Large food processing companies often prefer to purchase from local importers, agents or distributors when the quantities they require are small. These large companies generally tend to buy food ingredients directly from overseas suppliers when their supply quantities become large.

Some Korean food processors like Nong Shim, CJ, Lotte Confectionery, Daelim Corp. and Sam Yang Corp. have investments in China, U.S., Russia, Vietnam and Chile, etc. Some of these companies sell their final products in the foreign countries and also export them to other countries as well as to Korea. Some U.S. companies like Baskin Robbins Korea, Agri Purina, Coca Cola, and Kellogg have invested in Korea to produce food, feed, ice cream and soda products in Korea as sole investors and/or joint ventures.

Many Korean conglomerate business groups have agriculture/food processing business arms, and more of the Korean processors are trying to expand their sales to foreign markets. The Korean government has also been providing the industry with financial and promotional support under the “globalization of Korean cuisine” campaign.

Locally grown or manufactured products present a significant competition to many American products. Although limited in volume, Korean agriculture produces a considerable variety of raw agricultural products, including rice, fresh vegetables (cabbage, radish, cucumber, pumpkin, onion, potato, sweet potato, green onion, mushroom, garlic, etc.), fruits (apple, pear, tangerine orange, grape, persimmon, water melon, strawberry, kiwi, etc.), seafood, beef, pork, chicken, eggs, and fluid milk. In addition, Korea has a strong food processing industry that manufactures a wide variety of processed products, including processed meat, seafood, vegetables, fruits, noodles, sauces, oils, grain flour, beverages, snacks, confectionery and dairy products. Domestically produced products reflect the tastes and consumption trends of local consumers. Furthermore, Korean consumers are generally biased toward locally grown and manufactured products and willingly pay a premium for domestic products.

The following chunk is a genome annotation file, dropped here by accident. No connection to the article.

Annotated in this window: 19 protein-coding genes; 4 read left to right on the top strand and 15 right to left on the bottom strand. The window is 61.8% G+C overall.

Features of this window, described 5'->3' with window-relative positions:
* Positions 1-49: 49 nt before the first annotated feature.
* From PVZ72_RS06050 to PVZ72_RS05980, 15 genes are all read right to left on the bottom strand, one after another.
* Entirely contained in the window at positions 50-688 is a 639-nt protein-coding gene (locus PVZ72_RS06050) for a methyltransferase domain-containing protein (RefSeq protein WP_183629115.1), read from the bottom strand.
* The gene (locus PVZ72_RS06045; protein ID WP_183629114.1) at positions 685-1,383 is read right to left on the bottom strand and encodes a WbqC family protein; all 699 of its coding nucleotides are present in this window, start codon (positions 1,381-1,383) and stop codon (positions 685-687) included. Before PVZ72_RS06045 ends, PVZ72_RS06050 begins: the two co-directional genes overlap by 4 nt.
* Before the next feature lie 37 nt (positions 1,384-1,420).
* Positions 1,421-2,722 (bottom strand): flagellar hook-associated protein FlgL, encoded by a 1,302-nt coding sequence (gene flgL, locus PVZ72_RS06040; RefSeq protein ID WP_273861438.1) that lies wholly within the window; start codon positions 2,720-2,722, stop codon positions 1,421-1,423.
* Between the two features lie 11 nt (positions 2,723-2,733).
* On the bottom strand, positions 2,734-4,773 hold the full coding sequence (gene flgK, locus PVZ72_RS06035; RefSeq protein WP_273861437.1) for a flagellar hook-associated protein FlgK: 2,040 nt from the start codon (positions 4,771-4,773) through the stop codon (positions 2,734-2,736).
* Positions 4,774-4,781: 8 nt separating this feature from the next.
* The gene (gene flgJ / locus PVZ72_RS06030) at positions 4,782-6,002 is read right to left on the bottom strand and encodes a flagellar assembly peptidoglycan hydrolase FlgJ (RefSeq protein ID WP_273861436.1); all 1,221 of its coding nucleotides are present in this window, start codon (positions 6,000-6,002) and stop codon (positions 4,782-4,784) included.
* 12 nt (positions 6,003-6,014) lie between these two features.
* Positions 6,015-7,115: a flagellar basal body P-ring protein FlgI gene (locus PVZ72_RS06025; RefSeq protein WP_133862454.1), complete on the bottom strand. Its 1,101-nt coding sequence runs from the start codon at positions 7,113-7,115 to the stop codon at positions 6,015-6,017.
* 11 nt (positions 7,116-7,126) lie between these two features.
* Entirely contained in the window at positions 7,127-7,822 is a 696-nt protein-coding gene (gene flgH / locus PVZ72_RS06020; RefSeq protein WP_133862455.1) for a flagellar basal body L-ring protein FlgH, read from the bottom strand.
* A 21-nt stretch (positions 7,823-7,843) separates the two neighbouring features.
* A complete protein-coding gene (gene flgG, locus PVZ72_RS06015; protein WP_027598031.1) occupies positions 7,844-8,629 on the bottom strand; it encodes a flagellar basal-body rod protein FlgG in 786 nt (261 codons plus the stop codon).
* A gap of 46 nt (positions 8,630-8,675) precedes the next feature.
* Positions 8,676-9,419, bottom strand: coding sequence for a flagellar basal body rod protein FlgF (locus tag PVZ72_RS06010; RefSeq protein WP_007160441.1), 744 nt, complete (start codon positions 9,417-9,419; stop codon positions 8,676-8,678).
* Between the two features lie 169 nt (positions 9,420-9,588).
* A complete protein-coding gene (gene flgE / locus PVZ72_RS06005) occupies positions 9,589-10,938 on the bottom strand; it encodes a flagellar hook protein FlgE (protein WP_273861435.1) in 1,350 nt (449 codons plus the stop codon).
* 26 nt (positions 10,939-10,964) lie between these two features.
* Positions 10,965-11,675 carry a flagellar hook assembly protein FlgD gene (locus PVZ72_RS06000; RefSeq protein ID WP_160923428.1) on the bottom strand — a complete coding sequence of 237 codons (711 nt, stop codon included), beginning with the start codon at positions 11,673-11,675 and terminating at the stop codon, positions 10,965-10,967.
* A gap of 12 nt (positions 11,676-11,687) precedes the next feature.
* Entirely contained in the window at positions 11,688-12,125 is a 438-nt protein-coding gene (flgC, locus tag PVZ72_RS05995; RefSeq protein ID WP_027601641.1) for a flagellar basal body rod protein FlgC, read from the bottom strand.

Korea relies heavily on imports for input ingredients for the local processing industry as well as for consumer oriented products for the retail industry. Many U.S. products face rising competition in the Korean market from export oriented countries, including China, European Union (EU), Australia, Chile, and South Asian countries. Many of the products from competitor countries offer lower prices or higher quality than U.S. products and have built up significant market shares in Korea. China, for example, has become the leading supplier of fresh and processed vegetables, seafood, and spices to Korea based on price. The EU has become the leading supplier of premium whiskies, wine, specialty cheeses, chocolate confectioneries, pasta, and olive oil to Korea based on quality. Increased consumer demand for more diversified tastes will further generate competitive pressure on American products in Korea.

Best Product Prospects:

Post reports that products present in the market which have good sales potential in this sector include beef, pork meat, processed meats (pork and poultry origin only) poultry meat, seafood, processed fruits and nuts, tree nuts, fresh fruit, vegetables (fresh, frozen, dried etc.), cheese and processed dairy products, alcoholic beverages, coffee, sauces, bread pastry cake and soybean oil.